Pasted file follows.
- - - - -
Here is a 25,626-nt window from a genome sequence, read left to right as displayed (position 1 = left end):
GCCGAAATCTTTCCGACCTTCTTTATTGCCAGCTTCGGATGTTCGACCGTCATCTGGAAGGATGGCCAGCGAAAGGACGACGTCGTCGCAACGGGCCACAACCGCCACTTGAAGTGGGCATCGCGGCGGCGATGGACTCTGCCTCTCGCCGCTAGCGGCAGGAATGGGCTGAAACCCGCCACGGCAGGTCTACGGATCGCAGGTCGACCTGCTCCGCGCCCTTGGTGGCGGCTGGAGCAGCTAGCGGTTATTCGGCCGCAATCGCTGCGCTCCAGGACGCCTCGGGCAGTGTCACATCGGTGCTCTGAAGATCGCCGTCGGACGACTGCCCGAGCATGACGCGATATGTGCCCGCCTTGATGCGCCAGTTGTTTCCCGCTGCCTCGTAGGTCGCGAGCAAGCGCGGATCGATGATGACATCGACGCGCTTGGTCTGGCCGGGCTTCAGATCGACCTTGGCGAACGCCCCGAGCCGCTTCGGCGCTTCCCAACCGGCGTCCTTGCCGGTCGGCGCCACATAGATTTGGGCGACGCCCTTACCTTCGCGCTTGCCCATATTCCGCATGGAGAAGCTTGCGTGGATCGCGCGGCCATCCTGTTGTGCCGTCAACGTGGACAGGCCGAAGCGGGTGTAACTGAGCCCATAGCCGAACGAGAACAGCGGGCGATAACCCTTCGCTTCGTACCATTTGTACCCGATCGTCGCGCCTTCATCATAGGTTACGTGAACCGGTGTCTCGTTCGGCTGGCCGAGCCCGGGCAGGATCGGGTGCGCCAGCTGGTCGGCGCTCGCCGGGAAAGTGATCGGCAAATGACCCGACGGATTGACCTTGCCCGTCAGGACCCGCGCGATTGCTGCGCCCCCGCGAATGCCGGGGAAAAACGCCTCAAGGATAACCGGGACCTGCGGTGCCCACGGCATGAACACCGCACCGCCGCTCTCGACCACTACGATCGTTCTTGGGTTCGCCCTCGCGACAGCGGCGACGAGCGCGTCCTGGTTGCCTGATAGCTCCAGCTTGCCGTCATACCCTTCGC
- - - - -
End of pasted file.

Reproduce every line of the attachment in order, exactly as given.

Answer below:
Here is a 25,626-nt window from a genome sequence, read left to right as displayed (position 1 = left end):
GCCGAAATCTTTCCGACCTTCTTTATTGCCAGCTTCGGATGTTCGACCGTCATCTGGAAGGATGGCCAGCGAAAGGACGACGTCGTCGCAACGGGCCACAACCGCCACTTGAAGTGGGCATCGCGGCGGCGATGGACTCTGCCTCTCGCCGCTAGCGGCAGGAATGGGCTGAAACCCGCCACGGCAGGTCTACGGATCGCAGGTCGACCTGCTCCGCGCCCTTGGTGGCGGCTGGAGCAGCTAGCGGTTATTCGGCCGCAATCGCTGCGCTCCAGGACGCCTCGGGCAGTGTCACATCGGTGCTCTGAAGATCGCCGTCGGACGACTGCCCGAGCATGACGCGATATGTGCCCGCCTTGATGCGCCAGTTGTTTCCCGCTGCCTCGTAGGTCGCGAGCAAGCGCGGATCGATGATGACATCGACGCGCTTGGTCTGGCCGGGCTTCAGATCGACCTTGGCGAACGCCCCGAGCCGCTTCGGCGCTTCCCAACCGGCGTCCTTGCCGGTCGGCGCCACATAGATTTGGGCGACGCCCTTACCTTCGCGCTTGCCCATATTCCGCATGGAGAAGCTTGCGTGGATCGCGCGGCCATCCTGTTGTGCCGTCAACGTGGACAGGCCGAAGCGGGTGTAACTGAGCCCATAGCCGAACGAGAACAGCGGGCGATAACCCTTCGCTTCGTACCATTTGTACCCGATCGTCGCGCCTTCATCATAGGTTACGTGAACCGGTGTCTCGTTCGGCTGGCCGAGCCCGGGCAGGATCGGGTGCGCCAGCTGGTCGGCGCTCGCCGGGAAAGTGATCGGCAAATGACCCGACGGATTGACCTTGCCCGTCAGGACCCGCGCGATTGCTGCGCCCCCGCGAATGCCGGGGAAAAACGCCTCAAGGATAACCGGGACCTGCGGTGCCCACGGCATGAACACCGCACCGCCGCTCTCGACCACTACGATCGTTCTTGGGTTCGCCCTCGCGACAGCGGCGACGAGCGCGTCCTGGTTGCCTGATAGCTCCAGCTTGCCGTCATACCCTTCGC